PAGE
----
The timeless debate over what constitutes street art in Hong Kong and what’s next for the city’s emerging artists
Those who view the city buildings, streets and walls as open canvases rarely see eye to eye with officials – but things weren’t always that way
A battle over the age-old question “what is art” has raged between officials and those who practise one of the newer mediums – street artists.
On Monday, the renowned French artist Invader, whose works have fetched millions of dollars, lashed out at officials for removing his work on Des Voeux Road two days after it was recently installed, adding to the list of his work that has been erased in the city.
Not that long ago the government seemed to be in favour of street art. As part of a 2011 policy address initiative to transform the former industrial hub of Kwun Tong into Hong Kong’s next core business district, the Art Promotion Office was tasked to “beautify” back alleys in the area by inviting artists to paint external walls.
While the scheme was hailed a success, street art elsewhere in the city was often called an act of vandalism and faced removal.
Has street art only recently blossomed in Hong Kong?
Not at all. One famous example is the calligraphy of the late Tsang Tsou-choi, better known as “King of Kowloon”. In his heyday in the 1990s, Tsang’s ink handwriting was found scattered across Hong Kong’s lamp posts, concrete walls, utility boxes and so on.
But it wasn’t until his later years or after his death in 2007 that his calligraphy gained recognition and was considered a work of art.
A more prominent example in recent years is the mosaic works of Invader. The removal of his giant Pac-man installation on King’s Road in Tin Hau, as well as Hong Kong Phooey in Happy Valley in 2014, drew public outcry.
What is the government’s position on street art?
The Highways Department, which maintains the “integrity of the road network with particular emphasis on safety and serviceability” according to its website, reiterated in 2014 that unauthorised materials or graffiti on public facilities are “unlawful” and will be promptly removed.
But exceptions were made in the past. A pillar at Star Ferry in Tsim Sha Tsui which carried Tsang’s calligraphy had protective screens installed to preserve its surface. A switch box in Kwun Tong is now being restored after workers accidentally painted over Tsang’s handwriting during a renovation project.
What are the laws governing street art?
Police stepped in last August after paintings of Pokemon characters on a Tsim Sha Tsui street were erased by government contractors. A police Facebook post explained that the paintings distracted and endangered road users, while the culprit may have broken the law.
Under the Summary Offences Ordinance, anyone who defaces a rock or roadcutting in or near a public place, or defaces any building, wall or fence with chalk or paint without the consent of the owner, has committed the “nuisances and miscellaneous offence”.
Those convicted could pay a fine of HK$500 or face three months’ imprisonment.
What do street artists think?
Hong Kong-based artist Barlo said there is always a balance between finding a high-profile location and risking the work being removed.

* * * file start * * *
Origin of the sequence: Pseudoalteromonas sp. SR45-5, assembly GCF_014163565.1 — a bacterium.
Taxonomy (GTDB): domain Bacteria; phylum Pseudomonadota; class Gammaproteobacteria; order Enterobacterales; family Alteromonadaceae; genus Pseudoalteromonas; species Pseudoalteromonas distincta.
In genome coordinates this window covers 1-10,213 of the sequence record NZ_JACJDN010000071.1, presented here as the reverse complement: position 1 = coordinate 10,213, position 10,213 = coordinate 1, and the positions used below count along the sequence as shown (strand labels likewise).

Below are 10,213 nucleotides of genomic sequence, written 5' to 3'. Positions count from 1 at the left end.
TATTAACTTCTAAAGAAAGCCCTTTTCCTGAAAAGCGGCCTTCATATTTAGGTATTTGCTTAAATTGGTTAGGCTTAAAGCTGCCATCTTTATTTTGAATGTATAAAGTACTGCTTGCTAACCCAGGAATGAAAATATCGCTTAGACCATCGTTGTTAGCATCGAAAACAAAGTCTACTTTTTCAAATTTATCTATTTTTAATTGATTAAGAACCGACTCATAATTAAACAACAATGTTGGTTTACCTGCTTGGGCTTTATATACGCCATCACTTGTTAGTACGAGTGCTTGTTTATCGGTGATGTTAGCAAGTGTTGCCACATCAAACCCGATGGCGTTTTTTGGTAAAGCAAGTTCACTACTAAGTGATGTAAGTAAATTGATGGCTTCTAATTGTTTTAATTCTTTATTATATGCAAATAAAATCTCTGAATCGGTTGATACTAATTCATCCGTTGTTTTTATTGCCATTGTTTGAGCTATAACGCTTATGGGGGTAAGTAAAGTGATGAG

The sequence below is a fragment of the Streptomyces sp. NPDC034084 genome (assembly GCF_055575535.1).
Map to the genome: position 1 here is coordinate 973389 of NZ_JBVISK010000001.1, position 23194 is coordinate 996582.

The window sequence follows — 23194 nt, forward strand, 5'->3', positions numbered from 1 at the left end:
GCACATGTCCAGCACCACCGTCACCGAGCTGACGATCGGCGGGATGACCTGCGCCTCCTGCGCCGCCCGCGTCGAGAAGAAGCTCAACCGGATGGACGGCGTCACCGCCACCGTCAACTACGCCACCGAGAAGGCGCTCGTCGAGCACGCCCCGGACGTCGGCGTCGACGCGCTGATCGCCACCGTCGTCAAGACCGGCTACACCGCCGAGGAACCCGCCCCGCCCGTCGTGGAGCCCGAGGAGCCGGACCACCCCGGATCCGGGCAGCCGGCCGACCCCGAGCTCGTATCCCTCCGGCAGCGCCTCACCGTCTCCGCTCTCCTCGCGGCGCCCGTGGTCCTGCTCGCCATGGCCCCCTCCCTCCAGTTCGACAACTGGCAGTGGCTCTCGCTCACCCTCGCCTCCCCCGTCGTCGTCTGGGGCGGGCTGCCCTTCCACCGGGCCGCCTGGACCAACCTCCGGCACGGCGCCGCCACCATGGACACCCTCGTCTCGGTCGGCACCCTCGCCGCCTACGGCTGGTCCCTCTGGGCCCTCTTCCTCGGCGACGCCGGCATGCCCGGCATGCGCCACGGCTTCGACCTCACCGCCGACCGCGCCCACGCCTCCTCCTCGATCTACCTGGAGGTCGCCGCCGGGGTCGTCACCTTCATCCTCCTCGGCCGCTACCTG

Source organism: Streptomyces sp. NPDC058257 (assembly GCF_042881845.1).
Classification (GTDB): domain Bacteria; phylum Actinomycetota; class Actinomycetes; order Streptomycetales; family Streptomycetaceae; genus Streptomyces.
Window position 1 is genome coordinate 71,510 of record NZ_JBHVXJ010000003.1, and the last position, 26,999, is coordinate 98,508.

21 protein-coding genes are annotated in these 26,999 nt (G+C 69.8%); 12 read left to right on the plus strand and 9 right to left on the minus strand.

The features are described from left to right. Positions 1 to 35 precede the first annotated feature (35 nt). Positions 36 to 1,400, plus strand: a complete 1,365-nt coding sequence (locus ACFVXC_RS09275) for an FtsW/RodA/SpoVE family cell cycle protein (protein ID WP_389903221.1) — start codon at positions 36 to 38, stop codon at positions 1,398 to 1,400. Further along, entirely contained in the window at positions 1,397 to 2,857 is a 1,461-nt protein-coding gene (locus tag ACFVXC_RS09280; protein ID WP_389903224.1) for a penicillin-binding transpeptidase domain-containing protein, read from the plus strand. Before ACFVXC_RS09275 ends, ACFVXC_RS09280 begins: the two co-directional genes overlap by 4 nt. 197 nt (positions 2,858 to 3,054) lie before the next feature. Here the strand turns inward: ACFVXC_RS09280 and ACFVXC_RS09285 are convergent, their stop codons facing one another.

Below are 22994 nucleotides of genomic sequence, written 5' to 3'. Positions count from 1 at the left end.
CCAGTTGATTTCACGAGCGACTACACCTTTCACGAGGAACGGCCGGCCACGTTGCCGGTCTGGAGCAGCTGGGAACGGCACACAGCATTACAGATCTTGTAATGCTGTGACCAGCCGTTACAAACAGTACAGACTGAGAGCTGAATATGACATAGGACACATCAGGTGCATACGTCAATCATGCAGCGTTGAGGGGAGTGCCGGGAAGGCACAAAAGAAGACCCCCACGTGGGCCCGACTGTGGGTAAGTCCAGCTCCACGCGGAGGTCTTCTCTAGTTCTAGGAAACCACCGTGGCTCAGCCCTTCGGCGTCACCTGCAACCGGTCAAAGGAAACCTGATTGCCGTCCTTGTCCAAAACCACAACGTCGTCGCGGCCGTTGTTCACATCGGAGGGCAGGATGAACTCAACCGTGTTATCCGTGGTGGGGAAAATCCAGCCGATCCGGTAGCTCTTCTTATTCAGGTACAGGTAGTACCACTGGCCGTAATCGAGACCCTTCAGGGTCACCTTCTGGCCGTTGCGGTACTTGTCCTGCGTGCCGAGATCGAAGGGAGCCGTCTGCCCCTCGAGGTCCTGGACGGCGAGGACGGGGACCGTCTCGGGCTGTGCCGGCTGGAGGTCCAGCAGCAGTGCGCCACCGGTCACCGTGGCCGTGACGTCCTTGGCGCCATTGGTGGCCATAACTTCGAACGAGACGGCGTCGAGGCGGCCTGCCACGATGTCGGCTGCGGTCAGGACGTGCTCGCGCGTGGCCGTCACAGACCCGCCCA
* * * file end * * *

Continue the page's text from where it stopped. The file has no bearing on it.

As street artists “you have to face the reality that your works would inevitably be taken down not just by the government, but also the management of private buildings”, he said.
The Italian artist said his latest work located on a staircase near the PMQ area on Aberdeen Street, was removed in less than 24 hours after it was put up last week.
“I worked on it at night … But when I went back the next day to take photos in daylight, it was already gone,” Barlo said.
He said the lack of aesthetic consideration for the cityscape meant there would be limited space for street art.
“If you pay for a space to display an ad, people will accept it no matter how ugly it is. But they don’t understand why [an artist] would spend a whole day’s work to put something up for free, as there was no apparent gain in their eyes.”
How are street artists coping?
Esther Poon Suk-han, Hong Kong artist known for her yarn-bombing projects, said one way to stay out of trouble is not to make the works permanent.
“No one has raised any legal issues with us. I don’t think we’re breaking the law because we’re not littering. We’re just using non-permanent decorations and will remove them ourselves after two to three months.”
One of Poon’s most popular installations are the railing decorations at Pottinger Street in Central.
“When I’ve been installing my works, the police have walked by and said things like ‘Did you do that?’ and ‘They look great’. Because the installations are not permanent, they don’t seem to mind.”
Barlo, meanwhile, has resorted to a technique called paste-up, or putting up wall paintings by glue.
“The method is fast and does not damage the surface, so there is less risk. We would usually be let off with a warning even if we were caught.”
Luck also plays a part – during his latest visit in September, Invader and his team were stopped by guards at the Harbour City shopping centre while putting up their signature mosaic tiles.
After negotiations, the centre’s management let them carry on after recognising the artist’s works – and possibly the commercial benefits they will bring.
Eighteen pieces of his works are now on display around the mall, and likely preserved for good.
With additional reporting by Billy SK Wong
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